28 Days Haunted Season 1 Review – Netflix’s hilarious reality show is comedy gold

Episode Guide

Day One Get Out!
I’m done
The Awakening
Troubles Can Cause…
Perforating the Veil

In a month that has brought us sad endings for the She-Hulk series as well as Rings of Power, 28 Days Haunted might be the most entertaining show of the season… however, for the incorrect reasons. The show is billed as a scary reality TV show (which will immediately set off the alarms going) Netflix’s hilarious ghost-hunting crew is set to hunt down ghosts on the screen and are ready to go to any lengths to achieve that goal.

Three teams of different types travel to three different places, each team is comprised of three participants (1 “sensitive” and 2 paranormal investigators) to discover haunted places all over the US. They all follow the path that was done by Ed as well as Lorraine Warren, who have been exposed as frauds many a time, and include the notorious Amityville Horror. Anyway, I digress.

The investigators of paranormal investigations have figured the fact that it requires around 28 days for them to penetrate the barrier between the living and dead They’re planning to stay for the same amount of time in these places, hoping that it will allow them to connect with spirits that are not.

The usual suspects are available to help you hunt for ghosts However, almost at the time these people and women step through the front door – ghosts begin to haunt them. Lights flickering, a creepy radio, feeling as if you’ve had “punched in the gut” It doesn’t matter what the ghosts are there on the first day. Although this may be the case one of the places is actually a museum that’s accessible to people of all ages.

Naturally, it’s all planned to keep you intrigued to find out what’s to come for the remainder of the program, and looking at the fact that the cast members were in the house for 28 days in three various locations. It’s clear that they could only gather enough footage for six 30-minute-long episodes.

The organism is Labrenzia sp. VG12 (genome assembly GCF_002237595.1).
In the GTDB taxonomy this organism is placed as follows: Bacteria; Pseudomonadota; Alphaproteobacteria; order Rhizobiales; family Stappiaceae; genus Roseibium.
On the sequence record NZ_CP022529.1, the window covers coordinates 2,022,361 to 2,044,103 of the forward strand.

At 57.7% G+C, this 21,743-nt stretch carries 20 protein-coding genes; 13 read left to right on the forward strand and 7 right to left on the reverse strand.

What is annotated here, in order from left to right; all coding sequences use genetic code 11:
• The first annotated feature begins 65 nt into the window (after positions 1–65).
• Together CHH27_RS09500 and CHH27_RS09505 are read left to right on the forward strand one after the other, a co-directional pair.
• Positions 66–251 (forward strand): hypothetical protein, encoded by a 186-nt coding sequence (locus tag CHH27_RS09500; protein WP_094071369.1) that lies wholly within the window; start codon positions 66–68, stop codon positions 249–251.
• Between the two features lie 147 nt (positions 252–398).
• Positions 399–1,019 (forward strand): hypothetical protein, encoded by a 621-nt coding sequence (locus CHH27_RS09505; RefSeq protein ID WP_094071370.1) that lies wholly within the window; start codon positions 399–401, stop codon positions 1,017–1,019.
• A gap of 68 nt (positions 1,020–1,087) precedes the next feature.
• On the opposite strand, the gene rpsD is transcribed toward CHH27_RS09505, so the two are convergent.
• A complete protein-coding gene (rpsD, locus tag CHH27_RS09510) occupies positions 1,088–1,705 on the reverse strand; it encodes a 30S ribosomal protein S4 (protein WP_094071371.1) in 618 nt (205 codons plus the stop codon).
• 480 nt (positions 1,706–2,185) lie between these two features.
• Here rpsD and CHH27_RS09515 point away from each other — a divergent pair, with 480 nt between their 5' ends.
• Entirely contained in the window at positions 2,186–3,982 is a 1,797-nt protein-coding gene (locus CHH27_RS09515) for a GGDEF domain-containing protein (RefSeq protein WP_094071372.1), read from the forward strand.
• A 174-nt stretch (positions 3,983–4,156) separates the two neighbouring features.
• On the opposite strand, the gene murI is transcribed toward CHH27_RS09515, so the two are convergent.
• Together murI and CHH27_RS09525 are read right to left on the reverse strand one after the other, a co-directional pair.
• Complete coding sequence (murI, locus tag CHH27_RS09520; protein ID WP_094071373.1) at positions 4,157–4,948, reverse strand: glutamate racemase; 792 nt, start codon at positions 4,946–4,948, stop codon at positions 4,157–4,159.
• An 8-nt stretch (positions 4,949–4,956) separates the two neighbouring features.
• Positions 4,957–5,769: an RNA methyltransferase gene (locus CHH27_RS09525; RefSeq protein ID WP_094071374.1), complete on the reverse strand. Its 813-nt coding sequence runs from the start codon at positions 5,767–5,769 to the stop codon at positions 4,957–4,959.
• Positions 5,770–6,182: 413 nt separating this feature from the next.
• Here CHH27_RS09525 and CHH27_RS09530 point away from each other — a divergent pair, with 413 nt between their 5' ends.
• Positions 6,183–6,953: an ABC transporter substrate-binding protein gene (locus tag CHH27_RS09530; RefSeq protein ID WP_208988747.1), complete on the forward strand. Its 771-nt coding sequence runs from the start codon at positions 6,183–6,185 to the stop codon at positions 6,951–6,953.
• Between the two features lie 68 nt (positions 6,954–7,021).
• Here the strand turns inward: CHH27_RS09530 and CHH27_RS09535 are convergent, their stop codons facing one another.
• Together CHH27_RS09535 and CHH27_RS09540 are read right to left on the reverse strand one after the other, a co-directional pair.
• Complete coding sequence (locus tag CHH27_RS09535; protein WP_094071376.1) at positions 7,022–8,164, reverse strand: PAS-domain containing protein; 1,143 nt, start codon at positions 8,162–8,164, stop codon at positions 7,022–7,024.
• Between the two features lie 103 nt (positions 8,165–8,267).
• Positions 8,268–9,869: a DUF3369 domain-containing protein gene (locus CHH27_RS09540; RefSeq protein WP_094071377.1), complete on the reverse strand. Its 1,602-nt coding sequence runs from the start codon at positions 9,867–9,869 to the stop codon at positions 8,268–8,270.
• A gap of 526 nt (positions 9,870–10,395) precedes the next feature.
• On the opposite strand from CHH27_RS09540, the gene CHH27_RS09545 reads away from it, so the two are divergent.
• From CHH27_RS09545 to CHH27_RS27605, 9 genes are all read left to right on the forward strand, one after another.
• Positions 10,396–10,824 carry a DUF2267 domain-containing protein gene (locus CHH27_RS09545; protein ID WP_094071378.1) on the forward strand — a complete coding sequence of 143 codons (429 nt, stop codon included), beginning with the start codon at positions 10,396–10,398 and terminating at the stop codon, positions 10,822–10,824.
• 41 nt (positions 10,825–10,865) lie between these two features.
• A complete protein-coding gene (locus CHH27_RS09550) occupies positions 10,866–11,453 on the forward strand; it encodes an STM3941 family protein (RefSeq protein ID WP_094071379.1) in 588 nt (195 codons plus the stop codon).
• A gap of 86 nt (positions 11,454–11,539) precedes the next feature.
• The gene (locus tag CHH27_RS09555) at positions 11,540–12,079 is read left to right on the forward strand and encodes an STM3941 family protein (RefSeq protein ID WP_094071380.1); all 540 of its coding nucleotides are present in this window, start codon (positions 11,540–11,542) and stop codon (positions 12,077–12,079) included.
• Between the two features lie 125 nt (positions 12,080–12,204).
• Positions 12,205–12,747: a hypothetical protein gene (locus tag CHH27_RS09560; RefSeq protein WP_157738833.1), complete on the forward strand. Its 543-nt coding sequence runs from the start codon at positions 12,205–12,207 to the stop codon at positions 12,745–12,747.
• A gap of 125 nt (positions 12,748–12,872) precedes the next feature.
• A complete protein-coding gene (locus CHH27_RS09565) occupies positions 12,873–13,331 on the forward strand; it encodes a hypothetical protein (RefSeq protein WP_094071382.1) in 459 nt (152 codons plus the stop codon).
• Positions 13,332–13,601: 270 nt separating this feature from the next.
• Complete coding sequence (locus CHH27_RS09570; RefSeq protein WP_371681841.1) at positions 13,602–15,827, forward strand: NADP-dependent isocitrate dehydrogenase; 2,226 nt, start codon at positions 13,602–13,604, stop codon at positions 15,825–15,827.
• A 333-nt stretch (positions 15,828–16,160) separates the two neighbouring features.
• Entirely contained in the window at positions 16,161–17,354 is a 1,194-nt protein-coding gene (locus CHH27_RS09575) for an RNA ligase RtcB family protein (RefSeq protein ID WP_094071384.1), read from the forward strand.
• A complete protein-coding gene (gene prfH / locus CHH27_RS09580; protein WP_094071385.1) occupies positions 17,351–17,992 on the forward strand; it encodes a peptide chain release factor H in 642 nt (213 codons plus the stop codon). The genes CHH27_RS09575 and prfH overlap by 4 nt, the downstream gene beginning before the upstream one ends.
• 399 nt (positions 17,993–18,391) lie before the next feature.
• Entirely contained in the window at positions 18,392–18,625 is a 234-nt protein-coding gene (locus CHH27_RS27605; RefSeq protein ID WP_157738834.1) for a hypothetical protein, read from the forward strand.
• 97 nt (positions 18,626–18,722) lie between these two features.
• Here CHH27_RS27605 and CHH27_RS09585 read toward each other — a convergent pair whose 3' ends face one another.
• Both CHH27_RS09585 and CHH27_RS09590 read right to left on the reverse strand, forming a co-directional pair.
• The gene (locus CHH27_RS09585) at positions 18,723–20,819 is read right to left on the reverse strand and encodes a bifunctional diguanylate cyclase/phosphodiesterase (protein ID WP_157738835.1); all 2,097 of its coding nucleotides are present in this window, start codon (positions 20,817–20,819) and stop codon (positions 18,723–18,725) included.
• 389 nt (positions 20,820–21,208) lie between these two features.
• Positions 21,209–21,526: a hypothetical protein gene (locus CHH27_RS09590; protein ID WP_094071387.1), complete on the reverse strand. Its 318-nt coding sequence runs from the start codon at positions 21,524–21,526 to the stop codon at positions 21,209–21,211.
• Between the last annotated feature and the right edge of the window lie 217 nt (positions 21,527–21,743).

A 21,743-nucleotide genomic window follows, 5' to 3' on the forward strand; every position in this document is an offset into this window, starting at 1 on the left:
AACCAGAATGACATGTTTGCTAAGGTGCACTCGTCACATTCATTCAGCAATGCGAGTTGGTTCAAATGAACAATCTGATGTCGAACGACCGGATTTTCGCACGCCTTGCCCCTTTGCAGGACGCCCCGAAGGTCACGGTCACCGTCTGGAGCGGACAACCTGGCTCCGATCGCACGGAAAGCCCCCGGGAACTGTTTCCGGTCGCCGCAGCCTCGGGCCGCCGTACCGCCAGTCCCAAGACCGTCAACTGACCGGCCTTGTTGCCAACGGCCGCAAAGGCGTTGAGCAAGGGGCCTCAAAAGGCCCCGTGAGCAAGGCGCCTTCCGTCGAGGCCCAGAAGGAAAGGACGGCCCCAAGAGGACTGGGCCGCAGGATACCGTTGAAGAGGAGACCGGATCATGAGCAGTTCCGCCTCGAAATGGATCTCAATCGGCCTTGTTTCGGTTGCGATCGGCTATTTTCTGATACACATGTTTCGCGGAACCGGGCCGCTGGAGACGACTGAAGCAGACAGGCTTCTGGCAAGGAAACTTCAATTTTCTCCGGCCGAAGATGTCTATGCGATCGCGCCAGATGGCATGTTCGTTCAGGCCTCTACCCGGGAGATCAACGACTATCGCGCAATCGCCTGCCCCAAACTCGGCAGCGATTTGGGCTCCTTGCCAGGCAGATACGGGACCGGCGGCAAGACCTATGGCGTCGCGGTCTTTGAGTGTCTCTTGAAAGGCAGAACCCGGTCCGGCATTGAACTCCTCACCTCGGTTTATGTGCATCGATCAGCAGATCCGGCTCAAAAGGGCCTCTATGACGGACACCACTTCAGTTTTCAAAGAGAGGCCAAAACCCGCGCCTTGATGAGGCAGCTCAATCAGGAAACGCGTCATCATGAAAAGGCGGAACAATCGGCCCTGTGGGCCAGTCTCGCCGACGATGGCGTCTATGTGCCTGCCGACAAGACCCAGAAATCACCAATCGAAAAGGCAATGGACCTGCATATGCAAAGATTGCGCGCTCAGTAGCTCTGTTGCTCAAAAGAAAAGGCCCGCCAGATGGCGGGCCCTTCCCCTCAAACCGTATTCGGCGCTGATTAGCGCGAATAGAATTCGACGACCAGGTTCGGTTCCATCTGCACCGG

The editing also leaves much to be left to be. The show is able to move between different areas using a nagging zoom-out-zoom that works with all cameras. It employs an actual map to navigate across segments. Additionally, there are also head-to-head interviews with the heads of all the investigators who explain exactly the things they’ve discovered or encountered during the time of their interview.

It’s also hilarious to watch. Whether you believe in the supernatural or not, doesn’t matter because this show goes over and beyond to create its own agenda, regardless of the facts.

In the initial episode, two paranormal investigators talk to spirits through the old-fashioned radio. “We need some names!” One of them shouts. The garbled response is more like “#@sdjh!” and completely obscured. A tiny silence. “Was that Liam?” I misplaced it. Then I laughed.

These kinds of scenes are aplenty throughout the show and episode 4 as an example, involving the group at the Captain Grant’s Inn, where they discover the star pendant, which was buried in a grave… that they instantly believe is the pentagram. It also is said to have the word “lot of energy” attached to it. It is, of course.

That’s part of the attraction. It’s not a great show and you should not be taking it seriously. However, this is definitely comedy gold.

There are some really funny segments here that are more enjoyable than the episodes of She-Hulk earlier in the month It’s car crash television in its very best form and must be kept for an additional 10 years as of now. It’s time to make this happen Netflix.


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